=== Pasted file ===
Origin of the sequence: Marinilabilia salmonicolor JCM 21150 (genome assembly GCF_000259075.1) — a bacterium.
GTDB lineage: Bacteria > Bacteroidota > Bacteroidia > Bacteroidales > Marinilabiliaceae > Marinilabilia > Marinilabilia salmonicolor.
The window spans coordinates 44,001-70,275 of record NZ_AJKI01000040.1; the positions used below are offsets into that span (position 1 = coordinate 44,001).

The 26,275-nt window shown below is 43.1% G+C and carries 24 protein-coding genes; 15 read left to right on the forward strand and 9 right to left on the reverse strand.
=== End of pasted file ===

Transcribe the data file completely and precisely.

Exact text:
Origin of the sequence: Marinilabilia salmonicolor JCM 21150 (genome assembly GCF_000259075.1) — a bacterium.
GTDB lineage: Bacteria > Bacteroidota > Bacteroidia > Bacteroidales > Marinilabiliaceae > Marinilabilia > Marinilabilia salmonicolor.
The window spans coordinates 44,001-70,275 of record NZ_AJKI01000040.1; the positions used below are offsets into that span (position 1 = coordinate 44,001).

The 26,275-nt window shown below is 43.1% G+C and carries 24 protein-coding genes; 15 read left to right on the forward strand and 9 right to left on the reverse strand.